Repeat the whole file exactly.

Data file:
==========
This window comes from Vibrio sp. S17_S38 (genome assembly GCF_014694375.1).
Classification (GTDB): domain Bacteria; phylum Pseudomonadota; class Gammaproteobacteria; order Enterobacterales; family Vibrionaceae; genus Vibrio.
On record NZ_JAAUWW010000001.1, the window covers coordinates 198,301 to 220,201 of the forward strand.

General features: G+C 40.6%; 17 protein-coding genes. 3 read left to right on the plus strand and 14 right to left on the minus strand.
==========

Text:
This window comes from Vibrio sp. S17_S38 (genome assembly GCF_014694375.1).
Classification (GTDB): domain Bacteria; phylum Pseudomonadota; class Gammaproteobacteria; order Enterobacterales; family Vibrionaceae; genus Vibrio.
On record NZ_JAAUWW010000001.1, the window covers coordinates 198,301 to 220,201 of the forward strand.

General features: G+C 40.6%; 17 protein-coding genes. 3 read left to right on the plus strand and 14 right to left on the minus strand.